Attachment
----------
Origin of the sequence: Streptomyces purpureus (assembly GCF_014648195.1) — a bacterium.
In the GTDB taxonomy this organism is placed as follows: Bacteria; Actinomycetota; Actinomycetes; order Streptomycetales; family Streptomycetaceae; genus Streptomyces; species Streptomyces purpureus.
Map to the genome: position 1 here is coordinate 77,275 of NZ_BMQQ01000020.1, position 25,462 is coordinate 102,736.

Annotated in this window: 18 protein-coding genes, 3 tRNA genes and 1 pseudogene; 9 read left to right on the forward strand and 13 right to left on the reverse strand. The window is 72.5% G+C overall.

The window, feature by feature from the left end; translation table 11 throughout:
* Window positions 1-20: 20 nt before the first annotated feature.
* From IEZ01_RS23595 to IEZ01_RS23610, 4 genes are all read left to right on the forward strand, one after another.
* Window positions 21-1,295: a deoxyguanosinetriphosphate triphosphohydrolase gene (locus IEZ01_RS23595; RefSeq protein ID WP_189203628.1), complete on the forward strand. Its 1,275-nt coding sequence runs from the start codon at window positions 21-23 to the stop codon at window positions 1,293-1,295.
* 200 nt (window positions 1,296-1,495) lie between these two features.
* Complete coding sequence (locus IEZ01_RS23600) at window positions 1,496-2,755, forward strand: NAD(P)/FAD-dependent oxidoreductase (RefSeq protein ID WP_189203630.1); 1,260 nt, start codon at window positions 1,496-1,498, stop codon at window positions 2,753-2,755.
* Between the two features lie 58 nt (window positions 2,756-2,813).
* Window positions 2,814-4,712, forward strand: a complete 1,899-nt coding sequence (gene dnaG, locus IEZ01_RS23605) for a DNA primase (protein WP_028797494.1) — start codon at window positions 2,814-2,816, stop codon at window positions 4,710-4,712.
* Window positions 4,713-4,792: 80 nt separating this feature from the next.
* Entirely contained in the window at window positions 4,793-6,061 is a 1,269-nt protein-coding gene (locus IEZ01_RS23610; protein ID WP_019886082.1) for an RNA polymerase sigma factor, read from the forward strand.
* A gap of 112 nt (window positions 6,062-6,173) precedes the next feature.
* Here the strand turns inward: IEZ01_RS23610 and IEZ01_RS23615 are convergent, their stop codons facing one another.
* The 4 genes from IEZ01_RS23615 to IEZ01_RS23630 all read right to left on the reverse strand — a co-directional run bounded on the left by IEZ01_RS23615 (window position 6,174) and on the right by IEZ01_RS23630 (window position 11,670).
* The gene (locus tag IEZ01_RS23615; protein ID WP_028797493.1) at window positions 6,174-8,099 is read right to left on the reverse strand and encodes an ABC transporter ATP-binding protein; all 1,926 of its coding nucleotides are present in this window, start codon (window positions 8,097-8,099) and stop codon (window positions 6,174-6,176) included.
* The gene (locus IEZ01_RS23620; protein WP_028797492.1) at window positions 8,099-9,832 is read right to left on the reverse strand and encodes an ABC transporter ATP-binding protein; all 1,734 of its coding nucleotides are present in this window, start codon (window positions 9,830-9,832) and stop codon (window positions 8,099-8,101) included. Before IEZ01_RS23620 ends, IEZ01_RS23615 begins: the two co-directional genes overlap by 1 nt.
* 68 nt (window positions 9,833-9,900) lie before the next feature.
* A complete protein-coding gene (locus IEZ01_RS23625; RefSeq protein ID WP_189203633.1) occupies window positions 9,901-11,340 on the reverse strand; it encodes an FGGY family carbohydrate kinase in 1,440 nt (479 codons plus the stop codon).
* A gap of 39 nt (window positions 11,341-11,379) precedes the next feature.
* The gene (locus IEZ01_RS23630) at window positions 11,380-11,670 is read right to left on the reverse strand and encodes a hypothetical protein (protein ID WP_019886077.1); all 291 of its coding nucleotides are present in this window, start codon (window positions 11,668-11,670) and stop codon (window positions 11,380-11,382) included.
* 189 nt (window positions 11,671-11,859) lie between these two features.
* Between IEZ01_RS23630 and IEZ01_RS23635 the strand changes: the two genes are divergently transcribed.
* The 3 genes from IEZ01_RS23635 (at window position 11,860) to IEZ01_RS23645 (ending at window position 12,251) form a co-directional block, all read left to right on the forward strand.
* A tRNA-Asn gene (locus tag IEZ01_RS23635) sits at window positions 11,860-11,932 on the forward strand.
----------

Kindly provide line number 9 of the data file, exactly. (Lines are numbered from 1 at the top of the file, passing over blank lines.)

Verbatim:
* 200 nt (window positions 1,296-1,495) lie between these two features.